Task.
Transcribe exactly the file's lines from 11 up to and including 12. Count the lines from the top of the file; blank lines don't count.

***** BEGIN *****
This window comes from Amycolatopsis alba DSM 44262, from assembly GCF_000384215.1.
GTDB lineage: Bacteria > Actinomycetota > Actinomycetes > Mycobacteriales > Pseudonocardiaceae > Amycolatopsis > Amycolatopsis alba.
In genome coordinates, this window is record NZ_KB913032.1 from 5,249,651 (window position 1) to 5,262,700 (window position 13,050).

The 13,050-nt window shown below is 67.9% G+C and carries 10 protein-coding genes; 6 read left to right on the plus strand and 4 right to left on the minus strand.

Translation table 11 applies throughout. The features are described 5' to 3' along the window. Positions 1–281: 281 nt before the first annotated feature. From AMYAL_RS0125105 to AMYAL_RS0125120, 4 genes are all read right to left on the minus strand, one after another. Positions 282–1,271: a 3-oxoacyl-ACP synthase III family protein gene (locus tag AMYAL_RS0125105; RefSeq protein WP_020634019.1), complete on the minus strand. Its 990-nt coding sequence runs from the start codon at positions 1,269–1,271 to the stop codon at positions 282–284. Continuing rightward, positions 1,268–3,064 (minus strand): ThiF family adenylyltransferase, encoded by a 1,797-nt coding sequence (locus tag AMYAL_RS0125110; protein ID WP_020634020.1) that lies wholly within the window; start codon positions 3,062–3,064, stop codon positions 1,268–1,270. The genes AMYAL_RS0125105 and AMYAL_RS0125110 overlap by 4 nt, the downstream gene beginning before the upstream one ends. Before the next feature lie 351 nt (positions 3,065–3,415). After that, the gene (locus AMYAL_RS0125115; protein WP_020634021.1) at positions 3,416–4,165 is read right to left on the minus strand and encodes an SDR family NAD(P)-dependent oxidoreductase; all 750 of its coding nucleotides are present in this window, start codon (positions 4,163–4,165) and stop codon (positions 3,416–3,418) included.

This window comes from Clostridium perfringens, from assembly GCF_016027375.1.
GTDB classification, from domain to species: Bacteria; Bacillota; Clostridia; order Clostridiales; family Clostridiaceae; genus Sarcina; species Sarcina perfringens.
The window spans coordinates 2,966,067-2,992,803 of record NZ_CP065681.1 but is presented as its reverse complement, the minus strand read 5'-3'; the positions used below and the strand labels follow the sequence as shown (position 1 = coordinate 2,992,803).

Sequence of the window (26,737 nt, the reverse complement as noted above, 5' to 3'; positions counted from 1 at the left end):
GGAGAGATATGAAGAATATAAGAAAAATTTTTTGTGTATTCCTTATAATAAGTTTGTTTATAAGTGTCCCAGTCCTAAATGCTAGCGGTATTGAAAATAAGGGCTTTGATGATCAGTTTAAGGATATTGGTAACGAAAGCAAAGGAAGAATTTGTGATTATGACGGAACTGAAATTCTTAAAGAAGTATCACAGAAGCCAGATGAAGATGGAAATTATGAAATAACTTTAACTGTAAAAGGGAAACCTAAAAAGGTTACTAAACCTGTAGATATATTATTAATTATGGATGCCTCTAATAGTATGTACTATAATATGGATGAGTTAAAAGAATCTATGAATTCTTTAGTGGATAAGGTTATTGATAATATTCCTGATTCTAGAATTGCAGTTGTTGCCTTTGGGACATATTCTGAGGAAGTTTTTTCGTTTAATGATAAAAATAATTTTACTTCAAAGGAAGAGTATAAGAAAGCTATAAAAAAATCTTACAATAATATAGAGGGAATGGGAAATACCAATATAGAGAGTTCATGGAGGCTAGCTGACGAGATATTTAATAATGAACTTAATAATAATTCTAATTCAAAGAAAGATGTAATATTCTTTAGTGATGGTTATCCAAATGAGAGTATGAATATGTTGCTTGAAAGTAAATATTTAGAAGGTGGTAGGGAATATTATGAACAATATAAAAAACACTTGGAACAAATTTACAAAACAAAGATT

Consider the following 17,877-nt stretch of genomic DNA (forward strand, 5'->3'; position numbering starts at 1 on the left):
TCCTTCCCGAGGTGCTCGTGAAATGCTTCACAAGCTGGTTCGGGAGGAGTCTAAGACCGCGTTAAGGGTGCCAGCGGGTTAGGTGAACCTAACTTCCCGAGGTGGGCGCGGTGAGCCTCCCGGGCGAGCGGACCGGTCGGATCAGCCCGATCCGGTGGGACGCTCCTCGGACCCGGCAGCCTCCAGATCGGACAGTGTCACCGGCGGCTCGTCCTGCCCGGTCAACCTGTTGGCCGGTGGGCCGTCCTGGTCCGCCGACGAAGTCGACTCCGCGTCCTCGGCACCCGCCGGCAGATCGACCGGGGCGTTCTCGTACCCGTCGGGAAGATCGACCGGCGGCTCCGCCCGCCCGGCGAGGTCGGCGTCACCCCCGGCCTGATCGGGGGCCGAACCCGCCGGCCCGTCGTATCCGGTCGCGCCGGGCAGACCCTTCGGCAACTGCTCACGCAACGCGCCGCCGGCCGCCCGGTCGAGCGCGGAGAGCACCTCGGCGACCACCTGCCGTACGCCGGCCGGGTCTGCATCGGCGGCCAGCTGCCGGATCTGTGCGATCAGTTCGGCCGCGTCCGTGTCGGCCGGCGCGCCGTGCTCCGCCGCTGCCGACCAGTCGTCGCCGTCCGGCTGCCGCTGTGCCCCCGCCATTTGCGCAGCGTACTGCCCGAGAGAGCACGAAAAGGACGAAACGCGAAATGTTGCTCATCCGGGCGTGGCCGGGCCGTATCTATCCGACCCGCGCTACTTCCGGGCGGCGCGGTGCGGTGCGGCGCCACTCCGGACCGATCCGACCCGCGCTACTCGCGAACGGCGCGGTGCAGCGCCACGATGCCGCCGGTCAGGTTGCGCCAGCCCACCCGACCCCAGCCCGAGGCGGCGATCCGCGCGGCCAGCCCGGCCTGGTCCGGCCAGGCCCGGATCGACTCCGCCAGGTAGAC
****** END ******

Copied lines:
Consider the following 17,877-nt stretch of genomic DNA (forward strand, 5'->3'; position numbering starts at 1 on the left):
TCCTTCCCGAGGTGCTCGTGAAATGCTTCACAAGCTGGTTCGGGAGGAGTCTAAGACCGCGTTAAGGGTGCCAGCGGGTTAGGTGAACCTAACTTCCCGAGGTGGGCGCGGTGAGCCTCCCGGGCGAGCGGACCGGTCGGATCAGCCCGATCCGGTGGGACGCTCCTCGGACCCGGCAGCCTCCAGATCGGACAGTGTCACCGGCGGCTCGTCCTGCCCGGTCAACCTGTTGGCCGGTGGGCCGTCCTGGTCCGCCGACGAAGTCGACTCCGCGTCCTCGGCACCCGCCGGCAGATCGACCGGGGCGTTCTCGTACCCGTCGGGAAGATCGACCGGCGGCTCCGCCCGCCCGGCGAGGTCGGCGTCACCCCCGGCCTGATCGGGGGCCGAACCCGCCGGCCCGTCGTATCCGGTCGCGCCGGGCAGACCCTTCGGCAACTGCTCACGCAACGCGCCGCCGGCCGCCCGGTCGAGCGCGGAGAGCACCTCGGCGACCACCTGCCGTACGCCGGCCGGGTCTGCATCGGCGGCCAGCTGCCGGATCTGTGCGATCAGTTCGGCCGCGTCCGTGTCGGCCGGCGCGCCGTGCTCCGCCGCTGCCGACCAGTCGTCGCCGTCCGGCTGCCGCTGTGCCCCCGCCATTTGCGCAGCGTACTGCCCGAGAGAGCACGAAAAGGACGAAACGCGAAATGTTGCTCATCCGGGCGTGGCCGGGCCGTATCTATCCGACCCGCGCTACTTCCGGGCGGCGCGGTGCGGTGCGGCGCCACTCCGGACCGATCCGACCCGCGCTACTCGCGAACGGCGCGGTGCAGCGCCACGATGCCGCCGGTCAGGTTGCGCCAGCCCACCCGACCCCAGCCCGAGGCGGCGATCCGCGCGGCCAGCCCGGCCTGGTCCGGCCAGGCCCGGATCGACTCCGCCAGGTAGAC